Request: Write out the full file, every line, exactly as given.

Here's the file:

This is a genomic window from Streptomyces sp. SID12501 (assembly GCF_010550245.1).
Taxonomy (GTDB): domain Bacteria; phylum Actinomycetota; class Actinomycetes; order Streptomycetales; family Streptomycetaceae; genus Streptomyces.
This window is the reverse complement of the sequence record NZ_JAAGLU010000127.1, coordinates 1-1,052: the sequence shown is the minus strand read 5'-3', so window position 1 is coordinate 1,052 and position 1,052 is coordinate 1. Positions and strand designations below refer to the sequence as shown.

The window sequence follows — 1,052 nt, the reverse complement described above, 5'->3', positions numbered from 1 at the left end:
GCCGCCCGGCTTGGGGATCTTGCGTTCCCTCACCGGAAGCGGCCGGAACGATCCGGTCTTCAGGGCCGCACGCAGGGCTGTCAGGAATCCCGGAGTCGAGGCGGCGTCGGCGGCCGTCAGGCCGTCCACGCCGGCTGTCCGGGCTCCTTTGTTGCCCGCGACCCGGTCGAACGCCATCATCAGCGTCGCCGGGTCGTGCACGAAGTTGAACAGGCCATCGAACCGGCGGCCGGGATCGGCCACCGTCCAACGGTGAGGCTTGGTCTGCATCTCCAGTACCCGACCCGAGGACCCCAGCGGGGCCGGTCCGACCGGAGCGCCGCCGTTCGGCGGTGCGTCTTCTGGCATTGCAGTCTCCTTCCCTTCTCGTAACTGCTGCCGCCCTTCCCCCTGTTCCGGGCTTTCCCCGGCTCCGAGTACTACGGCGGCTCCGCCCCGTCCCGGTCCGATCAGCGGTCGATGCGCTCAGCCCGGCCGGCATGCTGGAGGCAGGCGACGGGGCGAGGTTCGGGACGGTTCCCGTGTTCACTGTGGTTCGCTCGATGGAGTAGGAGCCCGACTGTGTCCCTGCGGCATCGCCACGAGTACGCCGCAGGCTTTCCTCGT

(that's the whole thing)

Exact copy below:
This is a genomic window from Streptomyces sp. SID12501 (assembly GCF_010550245.1).
Taxonomy (GTDB): domain Bacteria; phylum Actinomycetota; class Actinomycetes; order Streptomycetales; family Streptomycetaceae; genus Streptomyces.
This window is the reverse complement of the sequence record NZ_JAAGLU010000127.1, coordinates 1-1,052: the sequence shown is the minus strand read 5'-3', so window position 1 is coordinate 1,052 and position 1,052 is coordinate 1. Positions and strand designations below refer to the sequence as shown.

The window sequence follows — 1,052 nt, the reverse complement described above, 5'->3', positions numbered from 1 at the left end:
GCCGCCCGGCTTGGGGATCTTGCGTTCCCTCACCGGAAGCGGCCGGAACGATCCGGTCTTCAGGGCCGCACGCAGGGCTGTCAGGAATCCCGGAGTCGAGGCGGCGTCGGCGGCCGTCAGGCCGTCCACGCCGGCTGTCCGGGCTCCTTTGTTGCCCGCGACCCGGTCGAACGCCATCATCAGCGTCGCCGGGTCGTGCACGAAGTTGAACAGGCCATCGAACCGGCGGCCGGGATCGGCCACCGTCCAACGGTGAGGCTTGGTCTGCATCTCCAGTACCCGACCCGAGGACCCCAGCGGGGCCGGTCCGACCGGAGCGCCGCCGTTCGGCGGTGCGTCTTCTGGCATTGCAGTCTCCTTCCCTTCTCGTAACTGCTGCCGCCCTTCCCCCTGTTCCGGGCTTTCCCCGGCTCCGAGTACTACGGCGGCTCCGCCCCGTCCCGGTCCGATCAGCGGTCGATGCGCTCAGCCCGGCCGGCATGCTGGAGGCAGGCGACGGGGCGAGGTTCGGGACGGTTCCCGTGTTCACTGTGGTTCGCTCGATGGAGTAGGAGCCCGACTGTGTCCCTGCGGCATCGCCACGAGTACGCCGCAGGCTTTCCTCGT